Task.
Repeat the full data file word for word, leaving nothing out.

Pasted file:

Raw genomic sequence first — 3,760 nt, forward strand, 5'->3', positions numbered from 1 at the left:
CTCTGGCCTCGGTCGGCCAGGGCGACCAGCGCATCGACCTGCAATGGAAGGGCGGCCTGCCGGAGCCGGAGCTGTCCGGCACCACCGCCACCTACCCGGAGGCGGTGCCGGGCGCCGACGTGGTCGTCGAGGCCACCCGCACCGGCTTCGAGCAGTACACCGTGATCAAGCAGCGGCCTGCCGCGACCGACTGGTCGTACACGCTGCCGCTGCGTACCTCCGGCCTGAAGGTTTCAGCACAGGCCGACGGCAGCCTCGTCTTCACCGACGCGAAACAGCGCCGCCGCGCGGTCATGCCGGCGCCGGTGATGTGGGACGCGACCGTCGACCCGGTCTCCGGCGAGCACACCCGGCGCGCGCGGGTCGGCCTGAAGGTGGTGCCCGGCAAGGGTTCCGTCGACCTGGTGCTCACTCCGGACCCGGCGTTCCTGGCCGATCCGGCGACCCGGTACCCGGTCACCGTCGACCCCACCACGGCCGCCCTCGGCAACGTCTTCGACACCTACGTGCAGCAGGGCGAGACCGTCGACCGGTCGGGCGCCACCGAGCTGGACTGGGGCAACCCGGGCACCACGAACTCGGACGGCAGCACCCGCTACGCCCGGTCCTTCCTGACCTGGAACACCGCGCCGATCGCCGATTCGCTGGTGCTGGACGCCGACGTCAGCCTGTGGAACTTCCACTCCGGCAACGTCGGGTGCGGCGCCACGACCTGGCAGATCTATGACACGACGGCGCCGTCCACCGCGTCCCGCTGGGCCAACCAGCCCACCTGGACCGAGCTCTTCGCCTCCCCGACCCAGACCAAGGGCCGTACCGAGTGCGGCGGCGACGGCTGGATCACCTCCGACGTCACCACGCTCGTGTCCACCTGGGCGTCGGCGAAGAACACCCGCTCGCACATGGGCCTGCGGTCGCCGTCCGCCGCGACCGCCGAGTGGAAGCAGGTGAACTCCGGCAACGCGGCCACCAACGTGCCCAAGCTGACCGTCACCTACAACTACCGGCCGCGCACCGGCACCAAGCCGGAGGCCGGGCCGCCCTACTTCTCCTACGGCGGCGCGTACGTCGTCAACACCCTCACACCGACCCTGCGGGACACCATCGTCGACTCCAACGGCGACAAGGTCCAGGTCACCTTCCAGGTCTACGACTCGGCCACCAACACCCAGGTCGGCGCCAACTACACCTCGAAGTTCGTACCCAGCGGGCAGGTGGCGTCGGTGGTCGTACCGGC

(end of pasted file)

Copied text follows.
Raw genomic sequence first — 3,760 nt, forward strand, 5'->3', positions numbered from 1 at the left:
CTCTGGCCTCGGTCGGCCAGGGCGACCAGCGCATCGACCTGCAATGGAAGGGCGGCCTGCCGGAGCCGGAGCTGTCCGGCACCACCGCCACCTACCCGGAGGCGGTGCCGGGCGCCGACGTGGTCGTCGAGGCCACCCGCACCGGCTTCGAGCAGTACACCGTGATCAAGCAGCGGCCTGCCGCGACCGACTGGTCGTACACGCTGCCGCTGCGTACCTCCGGCCTGAAGGTTTCAGCACAGGCCGACGGCAGCCTCGTCTTCACCGACGCGAAACAGCGCCGCCGCGCGGTCATGCCGGCGCCGGTGATGTGGGACGCGACCGTCGACCCGGTCTCCGGCGAGCACACCCGGCGCGCGCGGGTCGGCCTGAAGGTGGTGCCCGGCAAGGGTTCCGTCGACCTGGTGCTCACTCCGGACCCGGCGTTCCTGGCCGATCCGGCGACCCGGTACCCGGTCACCGTCGACCCCACCACGGCCGCCCTCGGCAACGTCTTCGACACCTACGTGCAGCAGGGCGAGACCGTCGACCGGTCGGGCGCCACCGAGCTGGACTGGGGCAACCCGGGCACCACGAACTCGGACGGCAGCACCCGCTACGCCCGGTCCTTCCTGACCTGGAACACCGCGCCGATCGCCGATTCGCTGGTGCTGGACGCCGACGTCAGCCTGTGGAACTTCCACTCCGGCAACGTCGGGTGCGGCGCCACGACCTGGCAGATCTATGACACGACGGCGCCGTCCACCGCGTCCCGCTGGGCCAACCAGCCCACCTGGACCGAGCTCTTCGCCTCCCCGACCCAGACCAAGGGCCGTACCGAGTGCGGCGGCGACGGCTGGATCACCTCCGACGTCACCACGCTCGTGTCCACCTGGGCGTCGGCGAAGAACACCCGCTCGCACATGGGCCTGCGGTCGCCGTCCGCCGCGACCGCCGAGTGGAAGCAGGTGAACTCCGGCAACGCGGCCACCAACGTGCCCAAGCTGACCGTCACCTACAACTACCGGCCGCGCACCGGCACCAAGCCGGAGGCCGGGCCGCCCTACTTCTCCTACGGCGGCGCGTACGTCGTCAACACCCTCACACCGACCCTGCGGGACACCATCGTCGACTCCAACGGCGACAAGGTCCAGGTCACCTTCCAGGTCTACGACTCGGCCACCAACACCCAGGTCGGCGCCAACTACACCTCGAAGTTCGTACCCAGCGGGCAGGTGGCGTCGGTGGTCGTACCGGC